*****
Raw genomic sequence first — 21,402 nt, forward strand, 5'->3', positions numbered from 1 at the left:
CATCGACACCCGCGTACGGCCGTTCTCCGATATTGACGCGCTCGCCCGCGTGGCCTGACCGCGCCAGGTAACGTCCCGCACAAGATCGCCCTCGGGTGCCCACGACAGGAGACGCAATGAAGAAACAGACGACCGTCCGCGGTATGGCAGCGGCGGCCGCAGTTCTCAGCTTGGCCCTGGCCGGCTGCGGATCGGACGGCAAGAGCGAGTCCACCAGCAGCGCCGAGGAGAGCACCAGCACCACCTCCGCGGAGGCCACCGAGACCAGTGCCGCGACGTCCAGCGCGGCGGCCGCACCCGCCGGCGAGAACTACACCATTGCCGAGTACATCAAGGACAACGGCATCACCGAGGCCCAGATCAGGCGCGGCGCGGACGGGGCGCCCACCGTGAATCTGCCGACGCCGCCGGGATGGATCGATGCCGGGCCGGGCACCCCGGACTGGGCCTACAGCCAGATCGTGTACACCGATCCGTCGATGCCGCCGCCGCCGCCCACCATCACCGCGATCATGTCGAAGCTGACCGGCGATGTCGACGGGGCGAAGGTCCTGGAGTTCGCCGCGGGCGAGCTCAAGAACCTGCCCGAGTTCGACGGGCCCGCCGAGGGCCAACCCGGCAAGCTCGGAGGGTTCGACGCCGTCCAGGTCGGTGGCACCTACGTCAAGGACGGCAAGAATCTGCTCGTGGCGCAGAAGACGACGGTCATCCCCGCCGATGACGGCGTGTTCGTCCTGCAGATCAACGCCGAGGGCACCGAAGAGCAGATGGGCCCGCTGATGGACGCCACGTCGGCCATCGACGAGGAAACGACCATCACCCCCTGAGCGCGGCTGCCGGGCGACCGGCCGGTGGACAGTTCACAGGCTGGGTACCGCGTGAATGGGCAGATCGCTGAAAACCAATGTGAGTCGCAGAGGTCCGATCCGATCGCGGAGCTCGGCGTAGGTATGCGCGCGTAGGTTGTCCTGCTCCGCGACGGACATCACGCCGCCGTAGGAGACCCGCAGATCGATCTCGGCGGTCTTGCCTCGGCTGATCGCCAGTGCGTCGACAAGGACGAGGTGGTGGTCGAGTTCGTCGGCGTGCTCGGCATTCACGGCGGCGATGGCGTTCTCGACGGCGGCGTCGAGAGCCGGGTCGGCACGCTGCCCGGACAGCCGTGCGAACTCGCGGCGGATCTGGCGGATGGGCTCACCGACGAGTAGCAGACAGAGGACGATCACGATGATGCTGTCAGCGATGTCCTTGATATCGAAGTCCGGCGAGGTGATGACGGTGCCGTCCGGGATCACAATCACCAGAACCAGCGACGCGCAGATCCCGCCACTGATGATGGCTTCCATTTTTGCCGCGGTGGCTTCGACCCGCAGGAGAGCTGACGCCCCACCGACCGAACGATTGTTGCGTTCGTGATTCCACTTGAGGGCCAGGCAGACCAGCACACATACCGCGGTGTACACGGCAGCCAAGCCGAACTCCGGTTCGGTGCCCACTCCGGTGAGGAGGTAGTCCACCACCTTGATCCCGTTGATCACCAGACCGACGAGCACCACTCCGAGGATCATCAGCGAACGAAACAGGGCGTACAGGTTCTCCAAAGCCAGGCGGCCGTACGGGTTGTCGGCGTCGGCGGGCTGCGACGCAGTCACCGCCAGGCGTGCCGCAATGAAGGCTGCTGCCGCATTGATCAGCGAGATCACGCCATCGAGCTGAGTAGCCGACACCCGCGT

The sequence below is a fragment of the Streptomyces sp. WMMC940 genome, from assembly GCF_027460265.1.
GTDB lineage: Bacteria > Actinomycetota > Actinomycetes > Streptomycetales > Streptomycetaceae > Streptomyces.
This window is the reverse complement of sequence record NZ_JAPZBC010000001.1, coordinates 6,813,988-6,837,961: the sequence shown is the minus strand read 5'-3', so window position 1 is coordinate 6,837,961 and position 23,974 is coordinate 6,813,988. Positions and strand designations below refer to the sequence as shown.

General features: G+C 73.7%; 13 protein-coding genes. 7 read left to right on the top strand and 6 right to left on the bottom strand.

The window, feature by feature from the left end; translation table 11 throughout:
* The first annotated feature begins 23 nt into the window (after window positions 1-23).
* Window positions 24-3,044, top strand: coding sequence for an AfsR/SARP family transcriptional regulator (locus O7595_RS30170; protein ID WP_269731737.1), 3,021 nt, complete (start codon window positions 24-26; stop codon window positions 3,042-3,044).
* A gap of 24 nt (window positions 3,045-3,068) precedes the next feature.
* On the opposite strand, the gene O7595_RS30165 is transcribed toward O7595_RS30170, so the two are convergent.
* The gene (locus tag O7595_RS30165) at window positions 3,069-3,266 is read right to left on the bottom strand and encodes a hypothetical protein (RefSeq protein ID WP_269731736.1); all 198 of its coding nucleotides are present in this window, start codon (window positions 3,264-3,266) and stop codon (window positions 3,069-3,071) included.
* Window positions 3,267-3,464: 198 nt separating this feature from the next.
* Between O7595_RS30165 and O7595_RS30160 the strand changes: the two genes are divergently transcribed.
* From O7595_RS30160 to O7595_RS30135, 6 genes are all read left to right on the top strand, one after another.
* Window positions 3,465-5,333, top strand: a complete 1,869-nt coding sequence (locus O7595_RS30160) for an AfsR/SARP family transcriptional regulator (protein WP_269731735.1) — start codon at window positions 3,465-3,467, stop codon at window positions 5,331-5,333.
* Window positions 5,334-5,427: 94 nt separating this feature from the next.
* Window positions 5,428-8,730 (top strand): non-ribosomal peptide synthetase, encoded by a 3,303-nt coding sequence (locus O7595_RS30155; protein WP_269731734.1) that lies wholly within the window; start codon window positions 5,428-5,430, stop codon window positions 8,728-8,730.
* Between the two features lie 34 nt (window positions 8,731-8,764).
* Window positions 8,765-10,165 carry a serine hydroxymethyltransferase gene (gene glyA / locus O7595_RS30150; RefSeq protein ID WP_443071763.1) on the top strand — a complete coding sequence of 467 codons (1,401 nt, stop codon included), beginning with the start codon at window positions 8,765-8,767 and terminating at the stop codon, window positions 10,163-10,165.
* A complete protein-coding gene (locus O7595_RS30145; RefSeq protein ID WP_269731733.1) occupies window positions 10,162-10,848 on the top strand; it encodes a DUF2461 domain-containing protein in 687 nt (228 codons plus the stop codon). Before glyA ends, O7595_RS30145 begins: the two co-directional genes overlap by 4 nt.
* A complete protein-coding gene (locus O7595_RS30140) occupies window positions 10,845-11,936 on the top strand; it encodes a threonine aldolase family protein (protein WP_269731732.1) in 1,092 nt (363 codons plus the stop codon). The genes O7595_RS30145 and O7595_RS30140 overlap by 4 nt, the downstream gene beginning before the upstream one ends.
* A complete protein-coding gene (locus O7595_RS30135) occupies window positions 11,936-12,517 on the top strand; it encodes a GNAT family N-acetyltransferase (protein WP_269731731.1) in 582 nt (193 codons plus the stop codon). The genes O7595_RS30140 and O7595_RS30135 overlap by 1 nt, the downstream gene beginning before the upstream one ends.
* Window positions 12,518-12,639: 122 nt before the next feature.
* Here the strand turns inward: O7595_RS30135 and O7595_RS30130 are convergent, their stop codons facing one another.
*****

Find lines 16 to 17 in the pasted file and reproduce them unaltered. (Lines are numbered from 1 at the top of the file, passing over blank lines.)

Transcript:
* Window positions 3,465-5,333, top strand: a complete 1,869-nt coding sequence (locus O7595_RS30160) for an AfsR/SARP family transcriptional regulator (protein WP_269731735.1) — start codon at window positions 3,465-3,467, stop codon at window positions 5,331-5,333.
* Window positions 5,334-5,427: 94 nt separating this feature from the next.